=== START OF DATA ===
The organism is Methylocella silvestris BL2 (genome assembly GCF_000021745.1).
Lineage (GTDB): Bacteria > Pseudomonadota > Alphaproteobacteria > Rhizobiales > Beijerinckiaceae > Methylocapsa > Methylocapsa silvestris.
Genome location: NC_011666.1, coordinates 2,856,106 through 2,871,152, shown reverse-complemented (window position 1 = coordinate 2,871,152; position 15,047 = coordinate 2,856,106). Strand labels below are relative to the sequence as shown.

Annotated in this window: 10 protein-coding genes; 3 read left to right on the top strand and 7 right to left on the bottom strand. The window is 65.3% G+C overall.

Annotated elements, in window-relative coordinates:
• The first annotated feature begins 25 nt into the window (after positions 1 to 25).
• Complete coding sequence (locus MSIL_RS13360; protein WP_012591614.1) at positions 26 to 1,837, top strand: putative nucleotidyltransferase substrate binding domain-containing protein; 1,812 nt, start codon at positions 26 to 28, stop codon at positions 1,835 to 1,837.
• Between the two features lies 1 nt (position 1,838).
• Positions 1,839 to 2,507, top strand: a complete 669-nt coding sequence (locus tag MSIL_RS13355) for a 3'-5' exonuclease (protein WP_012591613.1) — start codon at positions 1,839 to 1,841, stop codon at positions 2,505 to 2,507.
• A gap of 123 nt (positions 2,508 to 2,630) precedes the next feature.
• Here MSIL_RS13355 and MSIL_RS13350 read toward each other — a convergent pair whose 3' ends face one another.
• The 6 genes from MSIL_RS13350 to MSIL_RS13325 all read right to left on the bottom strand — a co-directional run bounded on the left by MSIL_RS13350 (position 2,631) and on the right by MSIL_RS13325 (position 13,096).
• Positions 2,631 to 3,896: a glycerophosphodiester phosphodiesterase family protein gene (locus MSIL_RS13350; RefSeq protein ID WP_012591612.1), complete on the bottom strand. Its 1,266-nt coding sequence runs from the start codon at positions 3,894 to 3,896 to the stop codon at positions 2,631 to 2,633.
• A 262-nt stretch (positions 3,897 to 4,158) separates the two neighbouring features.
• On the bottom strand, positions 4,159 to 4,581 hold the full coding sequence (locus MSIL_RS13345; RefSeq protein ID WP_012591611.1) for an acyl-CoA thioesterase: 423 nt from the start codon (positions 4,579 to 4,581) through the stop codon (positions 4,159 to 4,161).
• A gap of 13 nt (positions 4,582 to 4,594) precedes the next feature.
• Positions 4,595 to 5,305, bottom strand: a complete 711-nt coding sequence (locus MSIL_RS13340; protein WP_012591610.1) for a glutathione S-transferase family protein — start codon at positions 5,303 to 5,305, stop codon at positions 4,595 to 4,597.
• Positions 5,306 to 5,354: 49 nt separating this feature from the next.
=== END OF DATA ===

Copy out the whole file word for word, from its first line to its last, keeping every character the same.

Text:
The organism is Methylocella silvestris BL2 (genome assembly GCF_000021745.1).
Lineage (GTDB): Bacteria > Pseudomonadota > Alphaproteobacteria > Rhizobiales > Beijerinckiaceae > Methylocapsa > Methylocapsa silvestris.
Genome location: NC_011666.1, coordinates 2,856,106 through 2,871,152, shown reverse-complemented (window position 1 = coordinate 2,871,152; position 15,047 = coordinate 2,856,106). Strand labels below are relative to the sequence as shown.

Annotated in this window: 10 protein-coding genes; 3 read left to right on the top strand and 7 right to left on the bottom strand. The window is 65.3% G+C overall.

Annotated elements, in window-relative coordinates:
• The first annotated feature begins 25 nt into the window (after positions 1 to 25).
• Complete coding sequence (locus MSIL_RS13360; protein WP_012591614.1) at positions 26 to 1,837, top strand: putative nucleotidyltransferase substrate binding domain-containing protein; 1,812 nt, start codon at positions 26 to 28, stop codon at positions 1,835 to 1,837.
• Between the two features lies 1 nt (position 1,838).
• Positions 1,839 to 2,507, top strand: a complete 669-nt coding sequence (locus tag MSIL_RS13355) for a 3'-5' exonuclease (protein WP_012591613.1) — start codon at positions 1,839 to 1,841, stop codon at positions 2,505 to 2,507.
• A gap of 123 nt (positions 2,508 to 2,630) precedes the next feature.
• Here MSIL_RS13355 and MSIL_RS13350 read toward each other — a convergent pair whose 3' ends face one another.
• The 6 genes from MSIL_RS13350 to MSIL_RS13325 all read right to left on the bottom strand — a co-directional run bounded on the left by MSIL_RS13350 (position 2,631) and on the right by MSIL_RS13325 (position 13,096).
• Positions 2,631 to 3,896: a glycerophosphodiester phosphodiesterase family protein gene (locus MSIL_RS13350; RefSeq protein ID WP_012591612.1), complete on the bottom strand. Its 1,266-nt coding sequence runs from the start codon at positions 3,894 to 3,896 to the stop codon at positions 2,631 to 2,633.
• A 262-nt stretch (positions 3,897 to 4,158) separates the two neighbouring features.
• On the bottom strand, positions 4,159 to 4,581 hold the full coding sequence (locus MSIL_RS13345; RefSeq protein ID WP_012591611.1) for an acyl-CoA thioesterase: 423 nt from the start codon (positions 4,579 to 4,581) through the stop codon (positions 4,159 to 4,161).
• A gap of 13 nt (positions 4,582 to 4,594) precedes the next feature.
• Positions 4,595 to 5,305, bottom strand: a complete 711-nt coding sequence (locus MSIL_RS13340; protein WP_012591610.1) for a glutathione S-transferase family protein — start codon at positions 5,303 to 5,305, stop codon at positions 4,595 to 4,597.
• Positions 5,306 to 5,354: 49 nt separating this feature from the next.